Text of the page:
Most popular music followers will instantly recognise the pulsing background beat of Eminem’s Grammy and Academy Award winning track “Lose Yourself”. So popular was this beat that the New Zealand National Party used a distinctly similar sounding track (which they claim was lawfully purchased from a music stock library) during their electoral campaign in 2014. Eminem’s publishing company, Eight-Mile Style, took the National Party to court in New Zealand, claiming copyright infringement, in September 2014.
Last week, hot on the heels of the National Party’s ejection from government in the country’s latest election, New Zealand’s High Court handed down judgment in the “Lose Yourself” case and found in Eminem’s favour. The court found that even though the National Party ostensibly went through the correct channels and obtained the track from a music library, the track (aptly entitled “Eminem-Esque”) ultimately infringed the copyright in Eminem’s “Lose Yourself”. In addition, the National Party was ordered to pay Eminem nearly US$415 000 (plus interest) in damages.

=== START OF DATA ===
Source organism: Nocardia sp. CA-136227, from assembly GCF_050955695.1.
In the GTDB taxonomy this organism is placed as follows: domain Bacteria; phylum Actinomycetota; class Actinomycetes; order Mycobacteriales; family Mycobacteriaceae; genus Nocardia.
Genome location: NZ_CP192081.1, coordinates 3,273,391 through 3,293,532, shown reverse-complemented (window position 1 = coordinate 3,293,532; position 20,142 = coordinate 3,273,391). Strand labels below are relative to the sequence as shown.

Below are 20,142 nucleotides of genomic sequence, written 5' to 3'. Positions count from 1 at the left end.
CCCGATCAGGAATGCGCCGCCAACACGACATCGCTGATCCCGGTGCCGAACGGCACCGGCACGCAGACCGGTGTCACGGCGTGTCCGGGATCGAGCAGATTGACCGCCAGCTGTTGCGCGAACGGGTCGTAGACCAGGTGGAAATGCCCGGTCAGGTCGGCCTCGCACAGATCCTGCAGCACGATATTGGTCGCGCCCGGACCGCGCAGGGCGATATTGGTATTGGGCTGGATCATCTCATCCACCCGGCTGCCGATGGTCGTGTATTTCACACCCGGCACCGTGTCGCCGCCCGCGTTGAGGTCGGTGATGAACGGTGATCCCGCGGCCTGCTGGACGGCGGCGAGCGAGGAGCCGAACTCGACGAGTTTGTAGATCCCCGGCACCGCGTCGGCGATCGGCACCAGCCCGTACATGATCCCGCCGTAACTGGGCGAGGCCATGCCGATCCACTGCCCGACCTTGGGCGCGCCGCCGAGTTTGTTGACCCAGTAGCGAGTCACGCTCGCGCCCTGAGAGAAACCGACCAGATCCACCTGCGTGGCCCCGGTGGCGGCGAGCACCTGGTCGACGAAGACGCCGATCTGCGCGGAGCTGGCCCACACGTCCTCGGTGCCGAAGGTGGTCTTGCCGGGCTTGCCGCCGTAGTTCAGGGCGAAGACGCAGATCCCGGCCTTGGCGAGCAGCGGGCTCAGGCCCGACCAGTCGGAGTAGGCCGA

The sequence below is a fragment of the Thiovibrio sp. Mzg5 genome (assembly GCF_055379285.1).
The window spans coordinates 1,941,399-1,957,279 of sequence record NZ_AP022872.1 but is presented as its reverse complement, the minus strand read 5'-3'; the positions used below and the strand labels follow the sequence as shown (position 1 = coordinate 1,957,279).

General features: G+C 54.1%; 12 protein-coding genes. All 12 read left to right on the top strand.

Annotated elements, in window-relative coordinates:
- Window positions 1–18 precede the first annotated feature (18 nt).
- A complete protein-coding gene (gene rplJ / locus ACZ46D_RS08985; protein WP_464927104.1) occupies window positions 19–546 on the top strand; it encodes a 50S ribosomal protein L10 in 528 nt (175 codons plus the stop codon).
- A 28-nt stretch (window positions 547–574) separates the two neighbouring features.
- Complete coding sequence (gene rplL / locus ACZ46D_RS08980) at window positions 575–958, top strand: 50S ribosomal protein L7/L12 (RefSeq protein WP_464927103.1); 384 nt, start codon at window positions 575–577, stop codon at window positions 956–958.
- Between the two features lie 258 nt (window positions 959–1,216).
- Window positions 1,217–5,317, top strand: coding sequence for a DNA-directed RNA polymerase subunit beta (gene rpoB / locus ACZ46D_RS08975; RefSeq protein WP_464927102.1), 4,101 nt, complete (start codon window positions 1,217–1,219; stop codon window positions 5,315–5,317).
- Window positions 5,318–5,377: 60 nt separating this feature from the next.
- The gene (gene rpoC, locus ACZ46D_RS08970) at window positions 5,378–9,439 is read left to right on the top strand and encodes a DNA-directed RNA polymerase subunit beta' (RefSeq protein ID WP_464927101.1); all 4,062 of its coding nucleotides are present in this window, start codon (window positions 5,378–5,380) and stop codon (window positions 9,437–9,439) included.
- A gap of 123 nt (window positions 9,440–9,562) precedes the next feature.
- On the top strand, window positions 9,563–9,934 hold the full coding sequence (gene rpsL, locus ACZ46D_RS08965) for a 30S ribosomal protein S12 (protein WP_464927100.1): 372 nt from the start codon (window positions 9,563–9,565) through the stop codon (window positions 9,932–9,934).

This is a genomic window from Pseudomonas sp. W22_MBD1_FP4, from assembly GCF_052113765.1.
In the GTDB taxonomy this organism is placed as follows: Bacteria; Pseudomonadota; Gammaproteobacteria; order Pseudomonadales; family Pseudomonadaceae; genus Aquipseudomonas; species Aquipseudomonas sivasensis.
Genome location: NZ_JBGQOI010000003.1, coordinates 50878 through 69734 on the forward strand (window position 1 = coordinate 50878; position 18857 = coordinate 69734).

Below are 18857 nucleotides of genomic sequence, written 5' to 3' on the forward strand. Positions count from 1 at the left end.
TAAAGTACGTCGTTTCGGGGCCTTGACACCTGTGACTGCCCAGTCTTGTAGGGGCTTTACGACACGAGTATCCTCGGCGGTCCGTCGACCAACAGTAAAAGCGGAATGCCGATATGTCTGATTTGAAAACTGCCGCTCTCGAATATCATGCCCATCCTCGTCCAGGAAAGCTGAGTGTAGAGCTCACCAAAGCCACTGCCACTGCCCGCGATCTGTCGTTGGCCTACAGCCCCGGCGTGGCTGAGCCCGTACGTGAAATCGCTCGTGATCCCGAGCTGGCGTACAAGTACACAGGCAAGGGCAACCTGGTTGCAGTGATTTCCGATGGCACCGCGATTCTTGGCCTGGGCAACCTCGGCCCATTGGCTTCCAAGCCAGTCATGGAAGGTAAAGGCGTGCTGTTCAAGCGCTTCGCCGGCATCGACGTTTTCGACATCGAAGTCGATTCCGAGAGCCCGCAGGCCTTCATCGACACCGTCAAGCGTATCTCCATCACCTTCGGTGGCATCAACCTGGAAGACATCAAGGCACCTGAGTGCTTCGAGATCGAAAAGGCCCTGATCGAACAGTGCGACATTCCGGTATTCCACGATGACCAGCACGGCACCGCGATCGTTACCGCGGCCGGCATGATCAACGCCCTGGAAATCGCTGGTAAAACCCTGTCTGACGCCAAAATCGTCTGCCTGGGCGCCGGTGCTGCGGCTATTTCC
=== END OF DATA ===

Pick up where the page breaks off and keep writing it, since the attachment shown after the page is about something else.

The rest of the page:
This decision is considered a huge victory for musicians and songwriters and is likely to be enormously influential in New Zealand, Australia, the UK and elsewhere.
The decision is also an important lesson for advertisers in particular, as it shows that even if copyrighted images or tracks are lawfully purchased it is not necessarily a clear indication that use of the work in question will not infringe copyright. Advertisers should always take care to ensure that ownership of copyright in any work they wish to use it properly investigated and the necessary permissions obtained, as even though, as is the case with the National Party, there may be recourse to the stock library to mitigate their financial loss, the reputational damage associated with a claim of infringement of IP rights brought against a company may be irreparable.